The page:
By the numbers
Welcome to Trail Guide, your daily tour through the wilds of the 2016 presidential campaign. It's Sunday, Sept. 6, and this is what we're watching:
- Carly Fiorina , the lone woman in the GOP presidential primary, said Hillary Clinton was "clearly" paying attention to private email use while at the State Department.
- New NBC/Marist poll shows Bernie Sanders leading Clinton in New Hampshire. Donald Trump is also still polling strong in the Granite State.
- Clinton campaign not worried by New Hampshire poll.
- Former Maryland Gov. Martin O'Malley calls for U.S. to accept 65,000 Syrian refugees.
- Sound bite Sunday -- a handful of memorable quotes.
On Monday President Obama is set to announce a new step toward increased benefits for workers: ordering companies that do business with the government to provide paid sick leave for their employees.
The Times' Lisa Mascaro notes that the step adds to a series of executive actions Obama has taken and comes as Congress resists legislation to change labor conditions and pay to cover all private-sector workers.
Obama plans to make the announcement in Boston.
Bernie Sanders' Labor Day index
The presidential contender took a Harper's Magazine-style look at income inequality for our Sunday op-ed page. See more of Sanders' findings in the full slide show >>
Sound bites from Sunday on this holiday weekend
A few presidential candidates and political operatives appeared on talk shows Sunday. Here are some of the best sound bites from this Labor Day weekend.
Can Donald Trump really win?
Clinton campaign on latest New Hampshire poll
Poll: In New Hampshire, Sanders sees gains while Clinton stumbles
A poll released Sunday showed a significant boost for Bernie Sanders in New Hampshire, where the Vermont senator now leads Hillary Rodham Clinton.
The NBC/Marist poll has Sanders at 41% and Clinton at 32%, while Vice President Joe Biden -- who is mulling whether to enter the Democratic primary contest -- is at 16%.
Among likely Democratic voters in New Hampshire, which holds the first presidential primary, Sanders has seen a 9-percentage-point uptick in support in the Granite State since the last NBC/Marist poll from July. Moreover, Clinton's support has dropped 10 percentage points from July, according to the poll released Sunday.
The poll comes a week after a Des Moines Register/Bloomberg politics survey showed Sanders within within single-digits of Clinton in Iowa, which will hold the first presidential caucuses about five months from now.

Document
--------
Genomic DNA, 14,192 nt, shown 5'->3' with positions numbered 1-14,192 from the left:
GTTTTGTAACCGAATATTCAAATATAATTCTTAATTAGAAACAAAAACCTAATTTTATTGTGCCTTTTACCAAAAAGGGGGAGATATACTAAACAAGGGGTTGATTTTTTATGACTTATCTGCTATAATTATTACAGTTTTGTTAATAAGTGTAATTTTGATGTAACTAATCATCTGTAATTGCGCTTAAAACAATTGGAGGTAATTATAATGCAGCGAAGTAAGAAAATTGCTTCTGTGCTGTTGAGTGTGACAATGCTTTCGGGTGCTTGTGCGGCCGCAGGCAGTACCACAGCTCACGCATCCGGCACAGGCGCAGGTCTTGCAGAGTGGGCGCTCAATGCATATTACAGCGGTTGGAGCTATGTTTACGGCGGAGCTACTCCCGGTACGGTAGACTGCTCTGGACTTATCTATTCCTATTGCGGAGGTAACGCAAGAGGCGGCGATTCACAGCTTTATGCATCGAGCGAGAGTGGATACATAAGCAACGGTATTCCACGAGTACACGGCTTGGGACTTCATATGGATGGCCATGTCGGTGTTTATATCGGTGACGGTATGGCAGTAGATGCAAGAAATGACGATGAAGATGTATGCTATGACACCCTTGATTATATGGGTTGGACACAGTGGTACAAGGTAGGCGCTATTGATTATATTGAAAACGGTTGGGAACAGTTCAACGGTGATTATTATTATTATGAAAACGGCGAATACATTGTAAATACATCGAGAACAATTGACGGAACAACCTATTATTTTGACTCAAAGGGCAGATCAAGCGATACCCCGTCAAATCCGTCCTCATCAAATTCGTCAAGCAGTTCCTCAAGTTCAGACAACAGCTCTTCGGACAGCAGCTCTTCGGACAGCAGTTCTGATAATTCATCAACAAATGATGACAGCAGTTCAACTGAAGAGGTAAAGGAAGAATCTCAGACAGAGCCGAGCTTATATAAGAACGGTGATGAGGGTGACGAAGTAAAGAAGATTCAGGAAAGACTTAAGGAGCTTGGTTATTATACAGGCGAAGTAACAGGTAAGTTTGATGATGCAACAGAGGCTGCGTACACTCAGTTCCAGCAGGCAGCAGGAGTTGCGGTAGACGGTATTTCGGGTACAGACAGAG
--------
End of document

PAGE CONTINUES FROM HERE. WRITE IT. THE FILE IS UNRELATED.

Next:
On the Republican side, the NBC/Marist poll showed billionaire businessman Donald Trump still polling strong among likely Republican voters in New Hampshire.
Trump is at 28%, Ohio Gov. John Kasich is at 12% and retired neurosurgeon Ben Carson is at 11%. In New Hampshire, each of the men have increased their support from July, according to the poll.
However, that's not the case for all members of the crowded GOP field in the state.
Former Florida Gov. Jeb Bush, who was at 14% in July, is now polling at 8%, while Wisconsin Gov. Scott Walker has seen his polling numbers in the state drop from 12% in July to 4% in September.
Carly Fiorina: Clinton was 'clearly' paying attention to private email server
Days after Hillary Rodham Clinton said having a private email server while secretary of State wasn't an issue she thought much about , Republican presidential hopeful Carly Fiorina took to the Sunday shows to express doubt.
Fiorina, a former CEO of Hewlett Packard and the only other woman running for president in 2016, offered continued skepticism about Clinton's rationale for using a private email while secretary of State.
Clinton on Friday said in an interview with NBC News that when she became head of the State Department she "was not thinking" a lot about emails.
"She clearly was paying attention," Fiorina said on CBS's "Face the Nation."
"It takes a lot of work to install a private server system in your basement," said Fiorina, noting how Clinton's private email server was installed at her home in Chappaqua, N.Y.
Fiorina has been one of the most vocal critics of Clinton while on the campaign trail, assailing the former first lady as untrustworthy.
In the interview, Fiorina noted that Clinton paid a former 2008 campaign staffer to install the server.
"We know, for example, that she hired into the State Department a political operative who had done IT work on her campaign and for her PAC," said Fiorina. "That actually takes a lot of work."
Fiorina's campaign received a boost last week when CNN changed its debate rules, so now it appears the businesswoman, who has polled well since last month's debate, will be onstage for the prime-time event near Simi Valley later this month.
Former Maryland Gov. Martin O'Malley wants the United States to do more to help the hordes of refugees fleeing Syria and other hot spots.
In an email to supporters Saturday night, O'Malley, who is vying for the Democratic presidential nomination, called on the U.S. to accept at least 65,000 refugees next year.
His call echoes that of the International Rescue Committee, which has said the current U.S. commitment to accept 8,000 refugees is only a first step.
Some European allies, such as Germany, have committed to accepting 800,000 refugees.
Last week, a photo of a young Syrian boy's lifeless body washed ashore on a Turkish beach sent reverberations throughout the world and cast more attention on the crisis in Syria.